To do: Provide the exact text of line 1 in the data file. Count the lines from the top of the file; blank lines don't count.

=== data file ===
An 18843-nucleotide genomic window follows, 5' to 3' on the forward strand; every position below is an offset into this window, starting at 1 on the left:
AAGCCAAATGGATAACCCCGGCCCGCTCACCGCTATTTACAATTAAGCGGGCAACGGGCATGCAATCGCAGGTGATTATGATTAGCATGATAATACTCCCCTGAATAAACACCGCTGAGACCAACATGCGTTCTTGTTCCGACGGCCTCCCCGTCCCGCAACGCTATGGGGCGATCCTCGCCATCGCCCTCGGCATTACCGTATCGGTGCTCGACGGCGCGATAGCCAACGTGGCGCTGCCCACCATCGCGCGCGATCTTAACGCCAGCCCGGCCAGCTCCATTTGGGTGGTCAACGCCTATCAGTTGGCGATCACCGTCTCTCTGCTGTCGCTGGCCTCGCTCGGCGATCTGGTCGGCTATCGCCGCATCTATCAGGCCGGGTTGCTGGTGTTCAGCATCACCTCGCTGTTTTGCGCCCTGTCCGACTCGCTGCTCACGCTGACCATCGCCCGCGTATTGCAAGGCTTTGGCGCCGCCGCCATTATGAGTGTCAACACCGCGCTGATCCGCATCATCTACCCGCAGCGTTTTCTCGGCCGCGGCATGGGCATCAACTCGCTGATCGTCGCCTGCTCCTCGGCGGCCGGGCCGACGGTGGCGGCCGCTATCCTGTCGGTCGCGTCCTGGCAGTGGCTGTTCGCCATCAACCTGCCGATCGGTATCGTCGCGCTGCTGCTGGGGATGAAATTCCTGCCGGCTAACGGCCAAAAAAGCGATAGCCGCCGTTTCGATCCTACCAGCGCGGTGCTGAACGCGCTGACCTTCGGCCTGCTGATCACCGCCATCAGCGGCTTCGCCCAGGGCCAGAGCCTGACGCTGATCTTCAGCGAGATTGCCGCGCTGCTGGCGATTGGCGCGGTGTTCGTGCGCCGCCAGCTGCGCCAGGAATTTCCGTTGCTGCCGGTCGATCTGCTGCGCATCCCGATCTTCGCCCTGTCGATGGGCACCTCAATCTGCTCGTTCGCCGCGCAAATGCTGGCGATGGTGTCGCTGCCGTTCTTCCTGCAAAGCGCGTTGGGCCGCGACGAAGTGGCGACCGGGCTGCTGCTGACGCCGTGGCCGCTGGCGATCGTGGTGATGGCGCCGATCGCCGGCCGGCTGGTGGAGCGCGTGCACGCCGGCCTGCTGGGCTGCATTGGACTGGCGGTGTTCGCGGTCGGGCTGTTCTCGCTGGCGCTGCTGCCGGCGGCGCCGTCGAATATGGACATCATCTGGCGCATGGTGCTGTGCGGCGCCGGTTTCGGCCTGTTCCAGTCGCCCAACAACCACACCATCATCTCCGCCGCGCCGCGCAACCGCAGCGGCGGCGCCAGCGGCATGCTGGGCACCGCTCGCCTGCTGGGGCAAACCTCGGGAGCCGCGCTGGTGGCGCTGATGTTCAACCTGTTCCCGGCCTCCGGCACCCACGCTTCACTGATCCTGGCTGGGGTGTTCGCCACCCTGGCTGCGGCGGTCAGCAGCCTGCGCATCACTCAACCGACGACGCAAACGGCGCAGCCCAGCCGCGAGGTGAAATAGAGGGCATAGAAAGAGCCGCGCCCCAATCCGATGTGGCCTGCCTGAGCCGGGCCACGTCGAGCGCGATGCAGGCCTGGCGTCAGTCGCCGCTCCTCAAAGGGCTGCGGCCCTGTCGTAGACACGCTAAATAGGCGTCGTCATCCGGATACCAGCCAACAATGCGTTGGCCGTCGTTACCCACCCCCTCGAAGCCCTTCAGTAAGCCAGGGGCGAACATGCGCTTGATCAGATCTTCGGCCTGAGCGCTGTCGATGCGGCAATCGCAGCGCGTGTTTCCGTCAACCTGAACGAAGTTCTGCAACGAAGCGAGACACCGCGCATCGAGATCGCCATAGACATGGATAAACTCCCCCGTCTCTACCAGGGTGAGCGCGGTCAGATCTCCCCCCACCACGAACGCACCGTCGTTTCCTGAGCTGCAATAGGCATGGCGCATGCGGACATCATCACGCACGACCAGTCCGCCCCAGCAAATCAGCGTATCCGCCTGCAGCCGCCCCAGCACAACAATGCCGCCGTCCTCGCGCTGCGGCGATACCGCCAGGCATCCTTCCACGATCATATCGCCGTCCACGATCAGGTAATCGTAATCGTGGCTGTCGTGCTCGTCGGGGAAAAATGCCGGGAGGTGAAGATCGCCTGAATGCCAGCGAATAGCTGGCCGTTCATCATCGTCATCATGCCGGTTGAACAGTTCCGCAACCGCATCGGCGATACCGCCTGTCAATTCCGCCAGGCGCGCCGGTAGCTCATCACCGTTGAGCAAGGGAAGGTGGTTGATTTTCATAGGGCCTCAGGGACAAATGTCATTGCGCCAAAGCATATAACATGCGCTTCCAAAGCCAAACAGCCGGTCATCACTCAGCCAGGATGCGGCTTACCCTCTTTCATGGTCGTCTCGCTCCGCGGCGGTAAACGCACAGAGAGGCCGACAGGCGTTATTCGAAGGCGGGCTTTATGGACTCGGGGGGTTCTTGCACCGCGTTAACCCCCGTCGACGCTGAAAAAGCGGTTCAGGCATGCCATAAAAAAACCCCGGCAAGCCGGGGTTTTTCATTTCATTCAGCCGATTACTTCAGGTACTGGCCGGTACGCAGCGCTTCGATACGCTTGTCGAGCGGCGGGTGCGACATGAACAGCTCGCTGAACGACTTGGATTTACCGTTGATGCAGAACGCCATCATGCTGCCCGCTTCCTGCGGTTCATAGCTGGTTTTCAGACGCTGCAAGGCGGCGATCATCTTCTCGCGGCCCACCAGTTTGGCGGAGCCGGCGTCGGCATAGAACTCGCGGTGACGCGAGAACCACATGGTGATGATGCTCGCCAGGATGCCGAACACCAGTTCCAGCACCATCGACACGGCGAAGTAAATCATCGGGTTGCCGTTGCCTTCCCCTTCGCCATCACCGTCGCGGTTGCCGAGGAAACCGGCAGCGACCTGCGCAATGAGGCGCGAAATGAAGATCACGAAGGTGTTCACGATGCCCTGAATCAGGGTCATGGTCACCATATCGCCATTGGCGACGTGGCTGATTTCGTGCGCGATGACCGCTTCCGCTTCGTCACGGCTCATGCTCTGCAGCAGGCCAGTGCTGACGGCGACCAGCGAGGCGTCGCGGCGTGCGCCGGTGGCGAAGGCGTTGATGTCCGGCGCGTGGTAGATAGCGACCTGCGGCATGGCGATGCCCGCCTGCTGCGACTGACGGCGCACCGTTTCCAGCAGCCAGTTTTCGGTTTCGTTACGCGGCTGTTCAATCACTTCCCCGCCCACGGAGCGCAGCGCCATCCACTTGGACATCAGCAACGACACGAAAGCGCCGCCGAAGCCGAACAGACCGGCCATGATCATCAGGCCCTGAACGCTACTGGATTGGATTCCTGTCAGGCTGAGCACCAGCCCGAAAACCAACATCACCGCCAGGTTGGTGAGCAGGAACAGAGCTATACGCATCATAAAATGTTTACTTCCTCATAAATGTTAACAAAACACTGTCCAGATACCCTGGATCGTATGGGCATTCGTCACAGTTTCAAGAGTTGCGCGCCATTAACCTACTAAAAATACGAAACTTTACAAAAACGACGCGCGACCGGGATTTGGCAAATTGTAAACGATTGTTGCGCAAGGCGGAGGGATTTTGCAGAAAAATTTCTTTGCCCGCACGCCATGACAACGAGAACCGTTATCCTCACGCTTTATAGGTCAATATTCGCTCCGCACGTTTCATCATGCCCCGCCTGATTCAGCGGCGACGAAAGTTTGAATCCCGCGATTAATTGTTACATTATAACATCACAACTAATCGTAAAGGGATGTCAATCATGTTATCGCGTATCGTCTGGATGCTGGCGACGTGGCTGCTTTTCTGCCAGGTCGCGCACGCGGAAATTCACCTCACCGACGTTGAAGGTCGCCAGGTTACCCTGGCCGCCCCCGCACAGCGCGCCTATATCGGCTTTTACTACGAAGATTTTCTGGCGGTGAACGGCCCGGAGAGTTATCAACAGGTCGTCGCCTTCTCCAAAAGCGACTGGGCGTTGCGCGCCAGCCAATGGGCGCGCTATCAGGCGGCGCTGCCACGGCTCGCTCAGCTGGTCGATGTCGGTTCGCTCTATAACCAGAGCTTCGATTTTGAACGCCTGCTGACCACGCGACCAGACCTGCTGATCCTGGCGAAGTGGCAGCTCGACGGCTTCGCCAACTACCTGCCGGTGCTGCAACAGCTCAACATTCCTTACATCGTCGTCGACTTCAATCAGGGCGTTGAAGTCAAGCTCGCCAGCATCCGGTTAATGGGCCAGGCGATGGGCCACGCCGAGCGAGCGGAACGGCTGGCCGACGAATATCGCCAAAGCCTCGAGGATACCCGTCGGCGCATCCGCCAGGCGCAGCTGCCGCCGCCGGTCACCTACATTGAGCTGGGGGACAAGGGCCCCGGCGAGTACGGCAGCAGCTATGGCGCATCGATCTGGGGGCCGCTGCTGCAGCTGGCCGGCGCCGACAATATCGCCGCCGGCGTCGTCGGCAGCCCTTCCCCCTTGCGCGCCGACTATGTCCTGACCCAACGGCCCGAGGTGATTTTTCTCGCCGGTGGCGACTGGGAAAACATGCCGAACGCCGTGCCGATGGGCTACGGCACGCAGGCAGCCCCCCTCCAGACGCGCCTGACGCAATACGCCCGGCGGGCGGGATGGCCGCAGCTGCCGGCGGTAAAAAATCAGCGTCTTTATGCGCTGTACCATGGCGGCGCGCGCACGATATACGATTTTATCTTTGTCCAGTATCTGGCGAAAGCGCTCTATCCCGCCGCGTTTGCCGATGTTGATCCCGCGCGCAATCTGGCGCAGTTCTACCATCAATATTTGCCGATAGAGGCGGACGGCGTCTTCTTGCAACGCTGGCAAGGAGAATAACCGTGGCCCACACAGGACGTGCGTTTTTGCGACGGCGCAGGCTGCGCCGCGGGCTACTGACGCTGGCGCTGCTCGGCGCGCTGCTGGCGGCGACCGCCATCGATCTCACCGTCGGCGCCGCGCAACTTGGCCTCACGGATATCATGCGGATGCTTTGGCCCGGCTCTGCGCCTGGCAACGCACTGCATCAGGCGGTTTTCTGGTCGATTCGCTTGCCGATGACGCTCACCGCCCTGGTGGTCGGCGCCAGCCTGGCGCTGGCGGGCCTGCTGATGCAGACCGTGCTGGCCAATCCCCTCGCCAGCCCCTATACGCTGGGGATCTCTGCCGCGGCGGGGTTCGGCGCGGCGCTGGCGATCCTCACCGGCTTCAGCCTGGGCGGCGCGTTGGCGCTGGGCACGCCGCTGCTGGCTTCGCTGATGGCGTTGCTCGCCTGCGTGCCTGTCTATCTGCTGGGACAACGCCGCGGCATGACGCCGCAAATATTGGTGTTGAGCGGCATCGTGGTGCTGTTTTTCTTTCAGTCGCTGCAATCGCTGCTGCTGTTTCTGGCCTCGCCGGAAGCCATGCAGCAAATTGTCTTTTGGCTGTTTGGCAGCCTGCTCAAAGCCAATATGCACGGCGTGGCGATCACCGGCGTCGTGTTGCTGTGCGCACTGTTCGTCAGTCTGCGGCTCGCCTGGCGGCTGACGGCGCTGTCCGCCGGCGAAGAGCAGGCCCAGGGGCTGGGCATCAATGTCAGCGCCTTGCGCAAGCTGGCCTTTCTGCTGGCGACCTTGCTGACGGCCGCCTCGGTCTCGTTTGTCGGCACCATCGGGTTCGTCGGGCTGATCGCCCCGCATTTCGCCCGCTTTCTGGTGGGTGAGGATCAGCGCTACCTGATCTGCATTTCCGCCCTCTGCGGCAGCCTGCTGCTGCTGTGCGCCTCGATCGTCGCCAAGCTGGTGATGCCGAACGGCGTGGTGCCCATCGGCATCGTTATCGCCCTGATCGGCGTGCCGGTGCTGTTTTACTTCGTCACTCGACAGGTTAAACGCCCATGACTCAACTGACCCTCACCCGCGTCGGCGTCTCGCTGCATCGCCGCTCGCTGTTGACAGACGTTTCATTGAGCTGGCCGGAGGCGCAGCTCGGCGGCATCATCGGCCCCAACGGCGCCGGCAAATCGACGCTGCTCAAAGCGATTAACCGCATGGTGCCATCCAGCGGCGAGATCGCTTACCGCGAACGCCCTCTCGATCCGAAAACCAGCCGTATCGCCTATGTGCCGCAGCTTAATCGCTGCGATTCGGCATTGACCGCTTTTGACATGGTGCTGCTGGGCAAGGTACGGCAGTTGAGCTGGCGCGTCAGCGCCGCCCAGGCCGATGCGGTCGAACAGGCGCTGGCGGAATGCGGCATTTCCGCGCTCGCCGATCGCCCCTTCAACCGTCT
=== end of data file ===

An 18843-nucleotide genomic window follows, 5' to 3' on the forward strand; every position below is an offset into this window, starting at 1 on the left: